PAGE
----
Limp Bizkit – Gold Cobra
Release date: June 28, 2011
Label: Interscope, Polydor
- Bring It Back
- Gold Cobra [MV]
- Shark Attack
- Get a Life / Interlude 1
- Douche Bag
- Walking Away
- Loser / Interlude 2
- 90.2.10 / Interlude 3
- Why Try
- Killer In You
We decided we were more disgusted and bored with the state of heavy popular music than we were with each other. Regardless of where our separate paths have taken us, we recognize there is a powerful and unique energy with this particular group of people we have not found anywhere else. This is why Limp Bizkit is back.
Limp Bizkit is back — Wes Borland included — and on their sixth studio album Gold Cobra, they’re acting like it’s still 1999, despite how music has changed over the years.
For anyone expecting a great album out of Fred Durst’s band, Gold Cobra is not on the same level as Significant Other. The sound of the band [read: everyone but Durst] is great, but vocally it is weak, for the most part. Sure, Fred Durst has always been about not giving a fuck about what you think of him and the band, but songs like Bring It Back, Gold Cobra and Shark Attack — which sounds like the bastard child of Break Stuff (Significant Other) and My Generation (Chocolate Starfish and the Hot Dog Flavored Water) — makes me feel embarassed to hear them thanks to Durst’s rapping and lyrics.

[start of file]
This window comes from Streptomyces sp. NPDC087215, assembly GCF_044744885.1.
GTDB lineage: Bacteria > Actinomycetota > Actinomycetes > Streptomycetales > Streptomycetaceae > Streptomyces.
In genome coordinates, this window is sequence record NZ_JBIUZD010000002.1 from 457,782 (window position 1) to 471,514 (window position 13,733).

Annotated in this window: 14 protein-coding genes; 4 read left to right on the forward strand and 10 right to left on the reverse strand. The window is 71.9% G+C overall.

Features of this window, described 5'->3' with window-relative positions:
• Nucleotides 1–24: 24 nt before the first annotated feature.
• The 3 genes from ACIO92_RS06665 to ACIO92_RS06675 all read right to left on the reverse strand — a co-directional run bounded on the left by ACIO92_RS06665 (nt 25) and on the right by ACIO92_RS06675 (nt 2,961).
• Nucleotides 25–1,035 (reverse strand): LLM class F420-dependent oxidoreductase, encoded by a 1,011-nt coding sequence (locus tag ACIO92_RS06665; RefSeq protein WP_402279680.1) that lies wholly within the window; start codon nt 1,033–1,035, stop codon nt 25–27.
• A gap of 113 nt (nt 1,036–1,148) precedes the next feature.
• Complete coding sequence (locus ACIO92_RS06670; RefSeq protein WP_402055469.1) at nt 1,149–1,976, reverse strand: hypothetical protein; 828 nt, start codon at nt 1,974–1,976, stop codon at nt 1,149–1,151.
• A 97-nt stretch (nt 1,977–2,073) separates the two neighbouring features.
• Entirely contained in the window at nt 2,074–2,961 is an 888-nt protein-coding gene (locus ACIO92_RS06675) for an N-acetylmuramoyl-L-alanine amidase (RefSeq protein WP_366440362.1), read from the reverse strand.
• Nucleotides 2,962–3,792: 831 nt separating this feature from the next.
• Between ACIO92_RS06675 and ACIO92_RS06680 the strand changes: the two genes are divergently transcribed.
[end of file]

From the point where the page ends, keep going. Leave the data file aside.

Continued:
The first song I listened to was Shotgun and I felt skepticism for the rest of the album, which didn’t suck as I thought it would. The song is still growing on me as I write this review and it might be one of the best tracks from Gold Cobra along with Walking Away and Loser, despite the silly lyrics and it making Durst a strong candidate for NRA Man of the Year. The second half of the album sounds much better (sans Autotunage), but it’s not exactly amazing by any means.
Limp Bizkit had a big chance with their long awaited comeback album to silence their critics and reignite a spark in former Bizkit fans that have moved on. Instead, Fred Durst played it safe with the selection of songs and the album will most likely appeal to diehard Bizkit fans, but not to other people at all. If you hated the band or Durst before, you’ll hate them again. As I said before, the sound from the musicians works very well — Wes Borland being the best Limp Bizkit offers. But Gold Cobra suffers from the lyrics from most of the songs and a 40-year-old man rapping/whining and sounding comically aggresive for the most part of the album.
At any rate, the best thing this album will spawn could be the band touring around because their concerts seem fun to attend.
Best tracks: Walking Away and Loser.